In 1986 Mr Masaaki Imai released a book with the title: Kaizen, the key to Japan’s Competitive Succes. With this Masaaki described the difference in the area of change management between the Western World and Japan. The difference? Kaizen.
Fundamental difference with traditional Western management
The fundamental difference lies in Change Management and the Management of Change. This difference is better described as the managing of gradual change (which is about Change management or Kaizen) and the managing of abrupt change (which is about the Management of Change). It is part of the culture of Japanese organisations to continuously initiate gradual changes. It is traditionally seen that Western managers carry out controlled abrupt changes. In both cases, we use the phrase Change Management. But in Japan, this term thus is understood differently.
What is Kaizen?
Kaizen means “continuous improvement” and is an organised use of common sense to save on spending, to raise quality, to shorten delivery time and to increase customer satisfaction. Kaizen is a culture and not so much a plan of action or a model. There are indeed ways to foster a culture of Kaizen, such as Kaizen events and Gemba Kaizen. Of course, process improvement with Lean Six Sigma contributes to a Kaizen culture.
A Kaizen event is a 2 – 5-day long event or meeting that starts with the problem and works through to the implementation of the solution. The Japanese term for a Kaizen event is “Kaikaku” (radical change). General Electric called a Kaizen event a Workout or “Blitz”.
The characteristics of a Kaizen event:
- Event with a duration of 2 to 5 days
- Proceeded by a detailed preparation.
- Preceded by an implementation duration of a few weeks.
- 100% committed resources during the event
- Stops with implementation
- Well prepared event with a specific tight scope
- An urgent problem is solved
- The solution is not yet known
A Kaizen event is the Lean’s answer for a 3 – 5-month long project. In a project like this one, there is lots of squandering, such as overproduction, waiting time and defects.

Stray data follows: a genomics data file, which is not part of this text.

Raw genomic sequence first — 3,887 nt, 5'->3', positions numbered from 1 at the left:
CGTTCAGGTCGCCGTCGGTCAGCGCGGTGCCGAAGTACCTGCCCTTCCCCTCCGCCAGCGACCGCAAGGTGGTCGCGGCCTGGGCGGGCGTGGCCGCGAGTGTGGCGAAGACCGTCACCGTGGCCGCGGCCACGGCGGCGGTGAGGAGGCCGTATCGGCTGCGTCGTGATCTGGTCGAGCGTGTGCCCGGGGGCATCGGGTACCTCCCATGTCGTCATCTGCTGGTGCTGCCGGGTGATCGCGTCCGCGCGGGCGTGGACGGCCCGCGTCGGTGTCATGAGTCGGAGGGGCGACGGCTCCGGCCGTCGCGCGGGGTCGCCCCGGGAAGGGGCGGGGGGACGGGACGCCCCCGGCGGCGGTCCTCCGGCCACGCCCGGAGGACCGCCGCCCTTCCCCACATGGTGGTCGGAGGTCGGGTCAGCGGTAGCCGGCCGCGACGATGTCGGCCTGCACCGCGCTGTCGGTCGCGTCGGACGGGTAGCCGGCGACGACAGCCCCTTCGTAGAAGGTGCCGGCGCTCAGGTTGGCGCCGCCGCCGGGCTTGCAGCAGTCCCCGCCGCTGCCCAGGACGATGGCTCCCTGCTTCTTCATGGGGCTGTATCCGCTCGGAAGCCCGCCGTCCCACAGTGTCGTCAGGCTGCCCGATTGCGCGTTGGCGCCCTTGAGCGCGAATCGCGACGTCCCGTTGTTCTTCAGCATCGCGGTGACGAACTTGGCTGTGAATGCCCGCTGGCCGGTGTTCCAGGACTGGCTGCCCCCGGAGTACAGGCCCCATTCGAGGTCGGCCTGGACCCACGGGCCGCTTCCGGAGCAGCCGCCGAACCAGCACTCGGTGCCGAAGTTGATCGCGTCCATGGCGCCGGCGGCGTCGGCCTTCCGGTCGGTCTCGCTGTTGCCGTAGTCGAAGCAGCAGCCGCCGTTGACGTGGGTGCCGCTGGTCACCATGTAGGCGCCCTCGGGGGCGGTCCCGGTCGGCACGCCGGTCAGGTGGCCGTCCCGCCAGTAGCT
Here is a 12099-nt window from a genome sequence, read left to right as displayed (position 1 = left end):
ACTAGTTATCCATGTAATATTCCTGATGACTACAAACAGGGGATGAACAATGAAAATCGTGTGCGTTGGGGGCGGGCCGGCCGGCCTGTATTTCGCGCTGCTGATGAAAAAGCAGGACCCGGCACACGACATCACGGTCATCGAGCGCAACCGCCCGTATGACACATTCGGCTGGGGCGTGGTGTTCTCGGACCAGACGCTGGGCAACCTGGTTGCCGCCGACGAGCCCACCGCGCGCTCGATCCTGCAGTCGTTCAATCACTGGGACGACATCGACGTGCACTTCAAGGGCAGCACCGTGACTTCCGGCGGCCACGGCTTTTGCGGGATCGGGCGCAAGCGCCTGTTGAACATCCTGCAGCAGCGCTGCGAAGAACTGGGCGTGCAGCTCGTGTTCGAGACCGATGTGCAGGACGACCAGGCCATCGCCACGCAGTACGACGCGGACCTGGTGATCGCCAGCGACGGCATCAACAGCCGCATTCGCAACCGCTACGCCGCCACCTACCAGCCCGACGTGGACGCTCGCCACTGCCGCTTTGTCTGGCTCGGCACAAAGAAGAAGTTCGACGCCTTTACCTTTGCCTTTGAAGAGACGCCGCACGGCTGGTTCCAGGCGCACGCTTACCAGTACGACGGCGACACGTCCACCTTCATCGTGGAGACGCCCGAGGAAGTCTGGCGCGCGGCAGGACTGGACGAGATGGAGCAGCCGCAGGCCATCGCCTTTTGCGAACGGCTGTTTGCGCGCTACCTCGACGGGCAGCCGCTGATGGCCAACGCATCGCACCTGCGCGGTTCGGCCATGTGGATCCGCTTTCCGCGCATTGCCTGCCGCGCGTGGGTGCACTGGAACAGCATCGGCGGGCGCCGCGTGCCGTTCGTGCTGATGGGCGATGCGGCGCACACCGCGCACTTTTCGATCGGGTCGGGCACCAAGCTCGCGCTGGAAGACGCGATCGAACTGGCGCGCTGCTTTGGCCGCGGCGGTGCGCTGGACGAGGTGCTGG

To learn more about Kaizen Events and how to put them into practice, take a look at our online Kaizen course. This course is available on our digital learning platform and sister company ‘The Productivity Company’.
Gemba Kaizen means “the continuous improvement of the shopfloor”. The employees control the products and services for the customers. Important in this discussion is implementing improvements on the shopfloor and to detect practical problems. This management style is called ‘Kaizen Management’. Problems on the shopfloor are not management problems, and therefore, the solution cannot come from management. The executives are more suited to solve executive and strategic problems. Those spend the whole day on the shopfloor and have the most knowledge of it. The Western term for a Kaizen Management is Operational Excellence. This way of thinking is also about the continuous improvement of the operational state of affairs, wherein executives and shopfloor staff both have their own roles and responsibilities.
The Kaizen manager
The Kaizen manager spends time on the gemba (workplace) and observes what happens. The employees also observe and discuss these observations together. The Kaizen manager is responsible for the starting of the 5S initiatives and Standard Operating Procedures. He or she gives the employees time to implement the improvements in the workplace. The Kaizen manager has a coaching role throughout the process. If something goes wrong with regard to daily activities the Kaizen manager implements emergency measures and discusses the problem with the leading executives. The Kaizen manager discusses the organisation’s policy with the employees, creates a safe and secure working environment and removes any barriers that the employees are experiencing by improving their gemba. Employees who have learned to continuously improve themselves and the gemba are valuable to the organisation. With this knowledge and experience, they can be placed in other areas.
Kaizen in relation to Lean Six Sigma
Kaizen and Lean Six Sigma are both methodologies to increase customer satisfaction, to realise lasting improvement of company results and to continuously improve processes (the way we work). In both cases, this is about the reduction of waste and variation. Kaizen also focuses on the mindset of the management and the employees. Lean Six Sigma, on the other hand, is more focused on the financial results of the organisation. Kaizen works best if the entire organisation works together. Lean Six Sigma projects can be carried out by a particular part of the organisation.
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